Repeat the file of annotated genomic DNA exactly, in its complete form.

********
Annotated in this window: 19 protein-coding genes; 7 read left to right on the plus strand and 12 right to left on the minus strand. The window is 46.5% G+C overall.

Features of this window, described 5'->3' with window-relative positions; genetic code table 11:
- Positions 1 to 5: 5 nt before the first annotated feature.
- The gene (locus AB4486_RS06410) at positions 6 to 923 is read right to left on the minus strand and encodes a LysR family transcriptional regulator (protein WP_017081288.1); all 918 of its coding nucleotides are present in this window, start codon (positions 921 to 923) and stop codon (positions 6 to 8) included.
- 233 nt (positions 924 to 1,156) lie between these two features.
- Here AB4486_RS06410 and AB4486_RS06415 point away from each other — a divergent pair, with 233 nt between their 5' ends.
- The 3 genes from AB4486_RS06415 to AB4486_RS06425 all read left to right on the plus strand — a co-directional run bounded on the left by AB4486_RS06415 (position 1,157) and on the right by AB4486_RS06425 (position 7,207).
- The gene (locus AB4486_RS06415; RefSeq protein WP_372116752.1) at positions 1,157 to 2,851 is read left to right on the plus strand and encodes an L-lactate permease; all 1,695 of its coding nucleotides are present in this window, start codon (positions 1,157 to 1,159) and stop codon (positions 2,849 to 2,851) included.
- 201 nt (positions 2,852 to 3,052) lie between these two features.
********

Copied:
Annotated in this window: 19 protein-coding genes; 7 read left to right on the plus strand and 12 right to left on the minus strand. The window is 46.5% G+C overall.

Features of this window, described 5'->3' with window-relative positions; genetic code table 11:
- Positions 1 to 5: 5 nt before the first annotated feature.
- The gene (locus AB4486_RS06410) at positions 6 to 923 is read right to left on the minus strand and encodes a LysR family transcriptional regulator (protein WP_017081288.1); all 918 of its coding nucleotides are present in this window, start codon (positions 921 to 923) and stop codon (positions 6 to 8) included.
- 233 nt (positions 924 to 1,156) lie between these two features.
- Here AB4486_RS06410 and AB4486_RS06415 point away from each other — a divergent pair, with 233 nt between their 5' ends.
- The 3 genes from AB4486_RS06415 to AB4486_RS06425 all read left to right on the plus strand — a co-directional run bounded on the left by AB4486_RS06415 (position 1,157) and on the right by AB4486_RS06425 (position 7,207).
- The gene (locus AB4486_RS06415; RefSeq protein WP_372116752.1) at positions 1,157 to 2,851 is read left to right on the plus strand and encodes an L-lactate permease; all 1,695 of its coding nucleotides are present in this window, start codon (positions 1,157 to 1,159) and stop codon (positions 2,849 to 2,851) included.
- 201 nt (positions 2,852 to 3,052) lie between these two features.